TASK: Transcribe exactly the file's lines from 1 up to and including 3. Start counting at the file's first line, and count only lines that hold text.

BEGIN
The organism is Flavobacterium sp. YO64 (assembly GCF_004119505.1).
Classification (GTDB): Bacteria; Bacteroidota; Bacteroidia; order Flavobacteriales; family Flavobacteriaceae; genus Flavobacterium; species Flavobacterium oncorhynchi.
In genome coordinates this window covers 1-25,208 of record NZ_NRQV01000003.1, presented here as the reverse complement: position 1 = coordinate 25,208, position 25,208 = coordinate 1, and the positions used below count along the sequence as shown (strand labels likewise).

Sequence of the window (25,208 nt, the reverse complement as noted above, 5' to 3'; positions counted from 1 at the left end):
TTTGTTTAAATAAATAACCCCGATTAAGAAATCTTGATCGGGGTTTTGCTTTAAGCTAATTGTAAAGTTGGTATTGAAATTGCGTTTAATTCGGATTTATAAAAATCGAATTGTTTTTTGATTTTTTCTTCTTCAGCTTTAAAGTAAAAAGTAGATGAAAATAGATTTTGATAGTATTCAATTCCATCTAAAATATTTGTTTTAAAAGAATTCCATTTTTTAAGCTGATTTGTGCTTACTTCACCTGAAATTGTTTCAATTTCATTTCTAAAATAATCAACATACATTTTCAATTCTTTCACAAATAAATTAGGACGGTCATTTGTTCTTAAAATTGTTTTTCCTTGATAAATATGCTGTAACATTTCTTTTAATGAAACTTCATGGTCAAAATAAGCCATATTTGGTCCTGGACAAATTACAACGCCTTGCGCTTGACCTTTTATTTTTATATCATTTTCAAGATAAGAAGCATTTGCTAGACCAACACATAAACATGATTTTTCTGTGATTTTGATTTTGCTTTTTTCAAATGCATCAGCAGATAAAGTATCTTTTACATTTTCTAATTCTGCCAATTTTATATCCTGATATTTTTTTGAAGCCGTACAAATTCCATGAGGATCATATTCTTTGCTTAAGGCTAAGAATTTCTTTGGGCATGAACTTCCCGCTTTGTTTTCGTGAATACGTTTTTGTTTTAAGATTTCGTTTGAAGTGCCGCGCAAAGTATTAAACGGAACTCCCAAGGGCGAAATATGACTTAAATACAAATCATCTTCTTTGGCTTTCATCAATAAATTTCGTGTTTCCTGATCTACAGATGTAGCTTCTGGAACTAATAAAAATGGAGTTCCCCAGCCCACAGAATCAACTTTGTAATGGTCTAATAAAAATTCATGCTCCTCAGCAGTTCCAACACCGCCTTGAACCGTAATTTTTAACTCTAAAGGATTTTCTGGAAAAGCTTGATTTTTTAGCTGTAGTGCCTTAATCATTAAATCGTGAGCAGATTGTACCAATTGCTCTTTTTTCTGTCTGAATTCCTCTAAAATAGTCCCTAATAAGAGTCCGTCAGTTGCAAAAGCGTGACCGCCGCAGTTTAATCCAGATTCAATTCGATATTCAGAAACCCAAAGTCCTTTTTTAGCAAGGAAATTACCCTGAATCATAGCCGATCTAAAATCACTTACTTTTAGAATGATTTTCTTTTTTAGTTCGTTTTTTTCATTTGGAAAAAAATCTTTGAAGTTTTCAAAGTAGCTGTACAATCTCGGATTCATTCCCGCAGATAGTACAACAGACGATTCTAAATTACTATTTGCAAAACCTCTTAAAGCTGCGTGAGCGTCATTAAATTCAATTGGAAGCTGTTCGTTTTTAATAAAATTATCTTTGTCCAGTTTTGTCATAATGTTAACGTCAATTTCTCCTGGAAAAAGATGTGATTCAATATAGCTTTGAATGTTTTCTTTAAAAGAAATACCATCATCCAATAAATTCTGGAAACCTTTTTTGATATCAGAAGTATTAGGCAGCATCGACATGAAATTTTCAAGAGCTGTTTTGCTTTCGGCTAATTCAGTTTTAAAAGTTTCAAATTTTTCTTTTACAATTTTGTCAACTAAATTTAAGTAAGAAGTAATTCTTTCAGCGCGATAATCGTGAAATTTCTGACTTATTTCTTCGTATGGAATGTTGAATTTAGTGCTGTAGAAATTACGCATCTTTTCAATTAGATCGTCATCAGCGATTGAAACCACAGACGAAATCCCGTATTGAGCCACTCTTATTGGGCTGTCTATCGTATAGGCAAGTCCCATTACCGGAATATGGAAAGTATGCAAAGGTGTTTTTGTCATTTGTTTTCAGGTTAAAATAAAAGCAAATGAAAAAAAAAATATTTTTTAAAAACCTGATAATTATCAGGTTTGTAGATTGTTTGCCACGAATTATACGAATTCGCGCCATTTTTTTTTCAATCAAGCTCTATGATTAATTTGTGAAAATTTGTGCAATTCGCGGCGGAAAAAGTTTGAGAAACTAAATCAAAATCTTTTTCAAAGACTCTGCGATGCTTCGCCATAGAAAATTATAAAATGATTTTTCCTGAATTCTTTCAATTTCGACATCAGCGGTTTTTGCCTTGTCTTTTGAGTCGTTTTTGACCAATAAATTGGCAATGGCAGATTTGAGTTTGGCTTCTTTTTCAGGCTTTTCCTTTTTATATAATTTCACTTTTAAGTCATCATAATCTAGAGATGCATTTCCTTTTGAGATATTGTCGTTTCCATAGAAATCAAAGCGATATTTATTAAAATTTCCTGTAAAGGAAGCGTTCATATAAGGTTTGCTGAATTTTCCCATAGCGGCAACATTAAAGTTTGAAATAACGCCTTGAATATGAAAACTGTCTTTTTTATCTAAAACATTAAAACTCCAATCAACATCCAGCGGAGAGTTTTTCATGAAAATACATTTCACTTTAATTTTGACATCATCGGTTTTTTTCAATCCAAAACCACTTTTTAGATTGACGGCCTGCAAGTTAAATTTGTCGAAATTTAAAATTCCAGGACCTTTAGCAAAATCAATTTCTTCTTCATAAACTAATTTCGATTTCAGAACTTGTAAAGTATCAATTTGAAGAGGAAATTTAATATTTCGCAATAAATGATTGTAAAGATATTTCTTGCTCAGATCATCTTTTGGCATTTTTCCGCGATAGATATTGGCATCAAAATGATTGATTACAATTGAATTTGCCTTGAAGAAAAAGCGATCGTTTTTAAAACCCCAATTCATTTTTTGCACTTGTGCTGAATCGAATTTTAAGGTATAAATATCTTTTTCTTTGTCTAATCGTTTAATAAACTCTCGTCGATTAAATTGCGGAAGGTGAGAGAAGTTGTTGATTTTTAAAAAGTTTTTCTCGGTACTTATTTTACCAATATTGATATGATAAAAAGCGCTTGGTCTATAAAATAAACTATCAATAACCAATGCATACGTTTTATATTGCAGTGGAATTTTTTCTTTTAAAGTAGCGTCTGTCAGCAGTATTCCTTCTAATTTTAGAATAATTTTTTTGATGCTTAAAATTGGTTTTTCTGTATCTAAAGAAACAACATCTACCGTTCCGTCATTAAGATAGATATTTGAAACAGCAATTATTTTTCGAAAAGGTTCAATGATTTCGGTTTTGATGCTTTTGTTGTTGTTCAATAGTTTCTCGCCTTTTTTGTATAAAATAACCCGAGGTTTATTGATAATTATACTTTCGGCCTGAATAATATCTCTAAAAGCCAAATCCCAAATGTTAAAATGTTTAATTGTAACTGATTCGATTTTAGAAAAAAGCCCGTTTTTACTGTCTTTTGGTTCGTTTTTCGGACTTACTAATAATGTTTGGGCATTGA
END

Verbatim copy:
The organism is Flavobacterium sp. YO64 (assembly GCF_004119505.1).
Classification (GTDB): Bacteria; Bacteroidota; Bacteroidia; order Flavobacteriales; family Flavobacteriaceae; genus Flavobacterium; species Flavobacterium oncorhynchi.
In genome coordinates this window covers 1-25,208 of record NZ_NRQV01000003.1, presented here as the reverse complement: position 1 = coordinate 25,208, position 25,208 = coordinate 1, and the positions used below count along the sequence as shown (strand labels likewise).